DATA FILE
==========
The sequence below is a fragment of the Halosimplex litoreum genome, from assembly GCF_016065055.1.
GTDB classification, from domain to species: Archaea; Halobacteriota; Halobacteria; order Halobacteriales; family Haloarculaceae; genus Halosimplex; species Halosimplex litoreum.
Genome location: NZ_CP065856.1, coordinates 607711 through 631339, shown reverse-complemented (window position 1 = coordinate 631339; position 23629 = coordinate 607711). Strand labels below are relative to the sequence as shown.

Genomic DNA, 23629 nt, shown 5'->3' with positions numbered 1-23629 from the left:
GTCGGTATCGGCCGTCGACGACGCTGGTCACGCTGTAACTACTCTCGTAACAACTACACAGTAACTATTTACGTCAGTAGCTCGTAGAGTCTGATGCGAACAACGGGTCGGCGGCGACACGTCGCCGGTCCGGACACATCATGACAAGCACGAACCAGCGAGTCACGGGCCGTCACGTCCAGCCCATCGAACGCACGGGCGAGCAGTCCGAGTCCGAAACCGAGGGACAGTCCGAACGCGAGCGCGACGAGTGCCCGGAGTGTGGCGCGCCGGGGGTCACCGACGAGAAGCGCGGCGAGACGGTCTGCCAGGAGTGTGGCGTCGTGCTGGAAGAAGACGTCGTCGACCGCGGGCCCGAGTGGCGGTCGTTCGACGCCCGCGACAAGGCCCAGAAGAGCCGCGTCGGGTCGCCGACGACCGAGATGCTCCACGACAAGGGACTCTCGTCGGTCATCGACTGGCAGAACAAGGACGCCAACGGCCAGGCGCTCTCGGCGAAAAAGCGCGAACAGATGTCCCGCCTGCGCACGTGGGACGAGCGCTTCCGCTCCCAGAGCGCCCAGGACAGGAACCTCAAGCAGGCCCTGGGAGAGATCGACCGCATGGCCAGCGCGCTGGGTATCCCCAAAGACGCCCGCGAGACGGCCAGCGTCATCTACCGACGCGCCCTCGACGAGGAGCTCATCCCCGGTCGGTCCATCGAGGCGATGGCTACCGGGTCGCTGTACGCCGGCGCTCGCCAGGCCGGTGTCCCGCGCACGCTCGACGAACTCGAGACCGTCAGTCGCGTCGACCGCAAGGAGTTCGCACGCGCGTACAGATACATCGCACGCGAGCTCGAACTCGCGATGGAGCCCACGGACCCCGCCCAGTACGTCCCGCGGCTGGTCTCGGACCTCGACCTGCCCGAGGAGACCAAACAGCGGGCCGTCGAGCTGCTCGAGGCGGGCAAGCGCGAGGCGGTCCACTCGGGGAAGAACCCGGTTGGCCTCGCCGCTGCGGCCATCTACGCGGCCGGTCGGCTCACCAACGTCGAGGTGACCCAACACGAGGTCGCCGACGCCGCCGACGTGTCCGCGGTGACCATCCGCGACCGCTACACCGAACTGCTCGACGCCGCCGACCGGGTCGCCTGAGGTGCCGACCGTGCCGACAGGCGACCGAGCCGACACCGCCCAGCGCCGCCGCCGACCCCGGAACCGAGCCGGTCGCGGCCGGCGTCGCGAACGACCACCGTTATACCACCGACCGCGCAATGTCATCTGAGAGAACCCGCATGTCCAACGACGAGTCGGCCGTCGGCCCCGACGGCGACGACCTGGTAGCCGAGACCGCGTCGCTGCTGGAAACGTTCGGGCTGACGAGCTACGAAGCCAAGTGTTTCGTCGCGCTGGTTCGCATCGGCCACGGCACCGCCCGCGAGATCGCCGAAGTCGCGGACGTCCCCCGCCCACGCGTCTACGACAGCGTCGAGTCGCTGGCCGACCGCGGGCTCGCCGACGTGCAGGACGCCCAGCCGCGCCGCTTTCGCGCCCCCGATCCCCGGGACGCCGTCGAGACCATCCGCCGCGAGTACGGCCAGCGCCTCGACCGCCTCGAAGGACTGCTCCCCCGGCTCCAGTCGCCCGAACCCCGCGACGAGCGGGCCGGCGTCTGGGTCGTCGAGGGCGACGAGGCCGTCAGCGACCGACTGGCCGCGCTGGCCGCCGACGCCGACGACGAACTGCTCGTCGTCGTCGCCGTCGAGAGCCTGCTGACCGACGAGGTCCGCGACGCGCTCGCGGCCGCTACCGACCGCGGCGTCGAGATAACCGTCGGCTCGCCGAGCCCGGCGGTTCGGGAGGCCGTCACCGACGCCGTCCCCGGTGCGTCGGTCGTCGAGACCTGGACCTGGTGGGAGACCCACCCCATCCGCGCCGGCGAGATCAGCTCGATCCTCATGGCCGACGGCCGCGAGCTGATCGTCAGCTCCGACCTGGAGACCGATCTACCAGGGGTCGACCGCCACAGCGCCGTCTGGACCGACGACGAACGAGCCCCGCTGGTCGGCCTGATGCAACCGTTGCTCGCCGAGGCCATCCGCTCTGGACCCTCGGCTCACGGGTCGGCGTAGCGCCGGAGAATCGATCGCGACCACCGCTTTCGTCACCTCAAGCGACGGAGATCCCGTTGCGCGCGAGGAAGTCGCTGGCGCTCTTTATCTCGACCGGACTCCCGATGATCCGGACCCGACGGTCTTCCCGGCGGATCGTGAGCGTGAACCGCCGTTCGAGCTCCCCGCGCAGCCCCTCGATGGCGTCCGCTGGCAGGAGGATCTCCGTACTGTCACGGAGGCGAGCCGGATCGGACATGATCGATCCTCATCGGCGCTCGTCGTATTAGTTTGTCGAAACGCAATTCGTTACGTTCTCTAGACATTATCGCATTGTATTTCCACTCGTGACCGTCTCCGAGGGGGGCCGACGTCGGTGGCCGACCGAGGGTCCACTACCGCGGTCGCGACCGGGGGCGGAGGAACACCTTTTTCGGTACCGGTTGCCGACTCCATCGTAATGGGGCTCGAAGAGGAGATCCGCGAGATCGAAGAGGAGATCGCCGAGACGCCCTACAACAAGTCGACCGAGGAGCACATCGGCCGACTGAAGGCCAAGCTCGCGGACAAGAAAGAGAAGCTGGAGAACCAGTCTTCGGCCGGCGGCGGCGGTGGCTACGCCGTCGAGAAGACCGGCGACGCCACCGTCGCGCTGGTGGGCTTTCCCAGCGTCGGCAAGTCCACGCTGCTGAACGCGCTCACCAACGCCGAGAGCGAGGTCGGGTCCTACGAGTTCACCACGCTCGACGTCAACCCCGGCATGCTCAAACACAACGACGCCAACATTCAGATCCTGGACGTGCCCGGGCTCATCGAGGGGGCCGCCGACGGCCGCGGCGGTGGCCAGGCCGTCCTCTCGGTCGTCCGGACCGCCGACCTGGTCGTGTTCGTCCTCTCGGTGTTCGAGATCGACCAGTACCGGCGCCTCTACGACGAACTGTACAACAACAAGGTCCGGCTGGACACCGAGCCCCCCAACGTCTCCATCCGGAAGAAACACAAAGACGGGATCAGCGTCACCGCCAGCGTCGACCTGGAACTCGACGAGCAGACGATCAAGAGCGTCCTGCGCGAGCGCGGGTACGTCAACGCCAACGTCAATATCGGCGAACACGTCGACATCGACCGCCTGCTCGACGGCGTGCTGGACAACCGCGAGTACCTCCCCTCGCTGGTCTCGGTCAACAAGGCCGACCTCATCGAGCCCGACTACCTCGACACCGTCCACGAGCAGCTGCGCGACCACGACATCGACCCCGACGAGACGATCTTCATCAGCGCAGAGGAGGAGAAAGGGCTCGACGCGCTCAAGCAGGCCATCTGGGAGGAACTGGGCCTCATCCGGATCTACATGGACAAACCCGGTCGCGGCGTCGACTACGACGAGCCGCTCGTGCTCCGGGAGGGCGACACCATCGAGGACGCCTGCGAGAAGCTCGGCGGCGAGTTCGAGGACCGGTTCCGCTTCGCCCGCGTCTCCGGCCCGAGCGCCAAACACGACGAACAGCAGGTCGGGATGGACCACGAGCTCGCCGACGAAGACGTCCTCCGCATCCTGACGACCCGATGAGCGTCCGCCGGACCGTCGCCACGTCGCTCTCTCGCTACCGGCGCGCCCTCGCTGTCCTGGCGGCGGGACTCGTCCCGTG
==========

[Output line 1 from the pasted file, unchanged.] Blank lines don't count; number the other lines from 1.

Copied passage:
The sequence below is a fragment of the Halosimplex litoreum genome, from assembly GCF_016065055.1.